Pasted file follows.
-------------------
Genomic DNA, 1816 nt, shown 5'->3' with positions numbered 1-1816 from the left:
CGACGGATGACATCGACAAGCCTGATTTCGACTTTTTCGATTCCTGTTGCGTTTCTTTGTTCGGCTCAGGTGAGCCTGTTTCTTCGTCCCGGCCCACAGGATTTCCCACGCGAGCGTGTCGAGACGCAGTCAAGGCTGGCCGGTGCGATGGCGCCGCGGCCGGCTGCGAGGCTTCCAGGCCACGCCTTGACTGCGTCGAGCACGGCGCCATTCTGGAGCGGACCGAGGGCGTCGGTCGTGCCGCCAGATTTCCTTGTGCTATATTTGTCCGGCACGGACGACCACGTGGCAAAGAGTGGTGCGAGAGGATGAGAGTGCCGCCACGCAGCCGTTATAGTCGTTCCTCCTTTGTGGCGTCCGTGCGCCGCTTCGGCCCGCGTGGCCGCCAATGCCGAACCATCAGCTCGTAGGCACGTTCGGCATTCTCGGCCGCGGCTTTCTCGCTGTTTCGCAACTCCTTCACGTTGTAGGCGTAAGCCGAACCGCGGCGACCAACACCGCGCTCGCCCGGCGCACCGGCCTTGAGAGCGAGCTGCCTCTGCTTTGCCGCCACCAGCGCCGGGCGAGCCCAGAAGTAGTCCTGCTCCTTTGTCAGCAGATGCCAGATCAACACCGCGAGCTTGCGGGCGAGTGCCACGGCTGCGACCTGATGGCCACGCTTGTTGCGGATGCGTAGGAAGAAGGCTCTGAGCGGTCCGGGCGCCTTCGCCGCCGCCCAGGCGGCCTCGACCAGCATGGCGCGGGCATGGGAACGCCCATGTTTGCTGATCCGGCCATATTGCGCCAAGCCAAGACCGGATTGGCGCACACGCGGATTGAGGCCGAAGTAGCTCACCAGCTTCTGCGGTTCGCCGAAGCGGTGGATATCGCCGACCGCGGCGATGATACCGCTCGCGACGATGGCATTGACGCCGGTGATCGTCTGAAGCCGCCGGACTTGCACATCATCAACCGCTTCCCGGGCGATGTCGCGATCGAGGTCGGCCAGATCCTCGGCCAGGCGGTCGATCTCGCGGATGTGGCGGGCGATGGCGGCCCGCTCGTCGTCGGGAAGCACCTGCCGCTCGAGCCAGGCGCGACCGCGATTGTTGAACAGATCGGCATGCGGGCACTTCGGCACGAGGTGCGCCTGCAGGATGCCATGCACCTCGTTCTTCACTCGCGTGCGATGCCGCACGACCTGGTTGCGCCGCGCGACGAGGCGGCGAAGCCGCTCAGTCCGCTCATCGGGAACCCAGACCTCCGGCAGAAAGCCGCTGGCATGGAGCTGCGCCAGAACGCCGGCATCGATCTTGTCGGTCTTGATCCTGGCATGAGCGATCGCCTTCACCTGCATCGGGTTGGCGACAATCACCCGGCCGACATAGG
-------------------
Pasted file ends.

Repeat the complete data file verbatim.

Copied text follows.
Genomic DNA, 1816 nt, shown 5'->3' with positions numbered 1-1816 from the left:
CGACGGATGACATCGACAAGCCTGATTTCGACTTTTTCGATTCCTGTTGCGTTTCTTTGTTCGGCTCAGGTGAGCCTGTTTCTTCGTCCCGGCCCACAGGATTTCCCACGCGAGCGTGTCGAGACGCAGTCAAGGCTGGCCGGTGCGATGGCGCCGCGGCCGGCTGCGAGGCTTCCAGGCCACGCCTTGACTGCGTCGAGCACGGCGCCATTCTGGAGCGGACCGAGGGCGTCGGTCGTGCCGCCAGATTTCCTTGTGCTATATTTGTCCGGCACGGACGACCACGTGGCAAAGAGTGGTGCGAGAGGATGAGAGTGCCGCCACGCAGCCGTTATAGTCGTTCCTCCTTTGTGGCGTCCGTGCGCCGCTTCGGCCCGCGTGGCCGCCAATGCCGAACCATCAGCTCGTAGGCACGTTCGGCATTCTCGGCCGCGGCTTTCTCGCTGTTTCGCAACTCCTTCACGTTGTAGGCGTAAGCCGAACCGCGGCGACCAACACCGCGCTCGCCCGGCGCACCGGCCTTGAGAGCGAGCTGCCTCTGCTTTGCCGCCACCAGCGCCGGGCGAGCCCAGAAGTAGTCCTGCTCCTTTGTCAGCAGATGCCAGATCAACACCGCGAGCTTGCGGGCGAGTGCCACGGCTGCGACCTGATGGCCACGCTTGTTGCGGATGCGTAGGAAGAAGGCTCTGAGCGGTCCGGGCGCCTTCGCCGCCGCCCAGGCGGCCTCGACCAGCATGGCGCGGGCATGGGAACGCCCATGTTTGCTGATCCGGCCATATTGCGCCAAGCCAAGACCGGATTGGCGCACACGCGGATTGAGGCCGAAGTAGCTCACCAGCTTCTGCGGTTCGCCGAAGCGGTGGATATCGCCGACCGCGGCGATGATACCGCTCGCGACGATGGCATTGACGCCGGTGATCGTCTGAAGCCGCCGGACTTGCACATCATCAACCGCTTCCCGGGCGATGTCGCGATCGAGGTCGGCCAGATCCTCGGCCAGGCGGTCGATCTCGCGGATGTGGCGGGCGATGGCGGCCCGCTCGTCGTCGGGAAGCACCTGCCGCTCGAGCCAGGCGCGACCGCGATTGTTGAACAGATCGGCATGCGGGCACTTCGGCACGAGGTGCGCCTGCAGGATGCCATGCACCTCGTTCTTCACTCGCGTGCGATGCCGCACGACCTGGTTGCGCCGCGCGACGAGGCGGCGAAGCCGCTCAGTCCGCTCATCGGGAACCCAGACCTCCGGCAGAAAGCCGCTGGCATGGAGCTGCGCCAGAACGCCGGCATCGATCTTGTCGGTCTTGATCCTGGCATGAGCGATCGCCTTCACCTGCATCGGGTTGGCGACAATCACCCGGCCGACATAGG